Above photo: Activists attempt to shutdown oil pipeline valve after cutting chains at a valve station for pipelines carrying crude from Canadian oils sands into the U.S. markets near Clearbrook, Minnesota, U.S., in this image released on October 11, 2016. Climate Direct Action/Handout via Reuters.
“How to Blow Up a Pipeline” makes a passionate case for sabotage at the expense of a much better option: expanding the repertoire of nonviolent action.
Imagine you are a climate-change campaigner. You’ve studied research findings and know that unless greenhouse gas emissions are greatly reduced very soon, future generations will likely suffer catastrophic impacts. You’ve protested for years, yet governments and companies continue to invest in fossil fuels, and emissions keep going up. You are especially annoyed at those who are rich and privileged and who seem not to care that with their SUVs and international flights they are causing more damage to the climate than thousands of ordinary people in Bangladesh or Burundi. You don’t want to give in to desperation. You want to do something to bring a halt to a crime in the making.
If you can imagine this, you are getting close to the thinking of Andreas Malm, a Swedish activist who has been campaigning on climate change since the 1990s. As an organizer of — and participant in — inspiring direct actions, he became increasingly frustrated that the climate-change movement seems unwilling to adopt more confrontational methods. Malm has written a call to arms titled “How to Blow Up a Pipeline.” It is passionate, readable and thought-provoking, even if you disagree.
Despite the title, Malm’s book is not a practical guide for blowing up a pipeline — or a manual for undertaking any other form of damage to technology. Instead, it is both a call to consider these options and a bitter attack on campaigners who refuse to do so.
He starts by describing climate-change protests that — despite the number of people involved and their commitment — have not done enough to halt the continued march towards climate doom. He tells, with great exasperation, of continued investments in fossil fuels, despite the overwhelming evidence that we need to move in the opposite direction. He sees the fossil fuel juggernaut as impervious to rational argument and contemptuous of concerns about the future. He sees it as driven by the rich and powerful who expect to be able to buy their way out of adverse impacts, and who know they won’t be around when the worst consequences occur.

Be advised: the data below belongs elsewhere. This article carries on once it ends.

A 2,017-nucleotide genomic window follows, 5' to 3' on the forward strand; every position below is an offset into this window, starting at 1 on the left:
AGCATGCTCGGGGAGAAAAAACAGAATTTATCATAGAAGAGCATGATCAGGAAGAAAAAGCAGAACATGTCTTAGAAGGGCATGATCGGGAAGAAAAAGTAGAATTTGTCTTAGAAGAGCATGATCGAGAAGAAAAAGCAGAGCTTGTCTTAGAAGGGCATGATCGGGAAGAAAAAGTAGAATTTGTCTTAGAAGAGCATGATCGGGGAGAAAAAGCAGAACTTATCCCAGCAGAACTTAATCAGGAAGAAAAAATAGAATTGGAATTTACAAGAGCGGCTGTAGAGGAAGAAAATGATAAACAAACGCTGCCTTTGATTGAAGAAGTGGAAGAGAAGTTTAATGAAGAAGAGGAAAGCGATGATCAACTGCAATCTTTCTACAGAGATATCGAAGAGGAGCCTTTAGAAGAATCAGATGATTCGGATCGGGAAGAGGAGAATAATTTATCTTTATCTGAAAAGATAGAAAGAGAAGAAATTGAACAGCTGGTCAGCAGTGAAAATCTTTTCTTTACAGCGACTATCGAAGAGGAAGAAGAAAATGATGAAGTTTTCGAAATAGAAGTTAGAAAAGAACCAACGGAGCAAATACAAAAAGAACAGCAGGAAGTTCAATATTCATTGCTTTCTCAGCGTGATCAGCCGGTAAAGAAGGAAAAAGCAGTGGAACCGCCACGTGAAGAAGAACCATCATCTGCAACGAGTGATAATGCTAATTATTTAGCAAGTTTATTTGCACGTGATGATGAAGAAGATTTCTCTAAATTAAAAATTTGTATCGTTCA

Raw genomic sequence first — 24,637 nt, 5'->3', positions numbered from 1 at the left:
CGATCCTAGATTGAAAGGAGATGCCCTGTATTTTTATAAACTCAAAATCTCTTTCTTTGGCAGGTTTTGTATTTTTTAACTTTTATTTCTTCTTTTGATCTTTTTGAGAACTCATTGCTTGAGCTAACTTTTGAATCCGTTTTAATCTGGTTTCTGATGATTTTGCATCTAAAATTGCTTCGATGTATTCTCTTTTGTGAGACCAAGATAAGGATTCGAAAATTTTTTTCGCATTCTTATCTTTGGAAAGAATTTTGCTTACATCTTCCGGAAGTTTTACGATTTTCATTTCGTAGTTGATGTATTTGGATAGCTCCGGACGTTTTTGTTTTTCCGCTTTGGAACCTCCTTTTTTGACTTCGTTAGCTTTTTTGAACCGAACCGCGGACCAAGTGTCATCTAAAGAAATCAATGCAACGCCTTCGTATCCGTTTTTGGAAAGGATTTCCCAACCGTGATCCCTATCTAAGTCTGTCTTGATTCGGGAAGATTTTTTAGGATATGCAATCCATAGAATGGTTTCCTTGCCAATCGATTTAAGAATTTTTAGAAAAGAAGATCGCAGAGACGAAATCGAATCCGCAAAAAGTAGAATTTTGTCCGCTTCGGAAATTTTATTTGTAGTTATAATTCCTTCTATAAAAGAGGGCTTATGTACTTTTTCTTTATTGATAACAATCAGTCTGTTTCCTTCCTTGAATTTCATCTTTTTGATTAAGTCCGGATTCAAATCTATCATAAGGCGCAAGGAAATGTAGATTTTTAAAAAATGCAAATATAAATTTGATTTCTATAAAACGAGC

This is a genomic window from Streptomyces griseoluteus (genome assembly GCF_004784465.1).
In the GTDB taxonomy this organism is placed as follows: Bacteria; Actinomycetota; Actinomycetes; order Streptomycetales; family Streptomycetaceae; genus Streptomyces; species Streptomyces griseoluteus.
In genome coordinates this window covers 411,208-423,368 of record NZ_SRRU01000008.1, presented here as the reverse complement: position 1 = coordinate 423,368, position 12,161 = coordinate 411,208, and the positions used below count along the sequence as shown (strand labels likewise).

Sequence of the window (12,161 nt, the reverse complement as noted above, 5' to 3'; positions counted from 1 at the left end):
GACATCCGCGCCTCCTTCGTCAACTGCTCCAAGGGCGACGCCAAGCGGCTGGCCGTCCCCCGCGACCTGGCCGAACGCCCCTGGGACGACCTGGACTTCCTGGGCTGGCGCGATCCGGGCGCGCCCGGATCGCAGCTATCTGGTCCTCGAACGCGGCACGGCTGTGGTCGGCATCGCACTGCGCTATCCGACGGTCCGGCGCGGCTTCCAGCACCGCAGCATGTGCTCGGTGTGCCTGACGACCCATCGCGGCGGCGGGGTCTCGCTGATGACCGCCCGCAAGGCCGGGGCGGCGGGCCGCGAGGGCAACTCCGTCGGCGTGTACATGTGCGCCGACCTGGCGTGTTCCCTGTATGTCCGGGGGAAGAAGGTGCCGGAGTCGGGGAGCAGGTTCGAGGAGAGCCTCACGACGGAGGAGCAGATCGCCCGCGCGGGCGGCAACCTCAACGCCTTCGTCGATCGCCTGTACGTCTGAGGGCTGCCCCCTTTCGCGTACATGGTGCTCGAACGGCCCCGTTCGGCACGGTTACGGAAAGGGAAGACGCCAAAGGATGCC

The question of property damage
Malm describes climate-change campaigners as committed to the principles of nonviolent action, which he sums up as: protests are fine and encouraged, but violence must be avoided, including violence against property. It’s this latter point — the rejection of property destruction — that he disagrees with, and thinks is holding the movement back from really making an impact.
Malm argues that activists need to go to the next step and damage or destroy physical objects that are contributing most to global warming. This includes actions against SUVs, oil pipelines, coal mines and power plants.
To show the power of this form of action, he recounts numerous cases of effective sabotage, including sabotage of pipelines in Iraq against the U.S. occupation, in South Africa against apartheid and in Nigeria against exploitative oil companies. His most entertaining story is actually about an action he took part in. With a group of climate activists in Stockholm, Malm went into a wealthy area and targeted SUVs parked outside palatial residences, letting the air out of tires and dropping leaflets that argued against the vehicles’ profligate energy use. No physical damage was done — tires were not slashed. Nevertheless, many owners were furious and not at all interested in learning about their negative climate impact.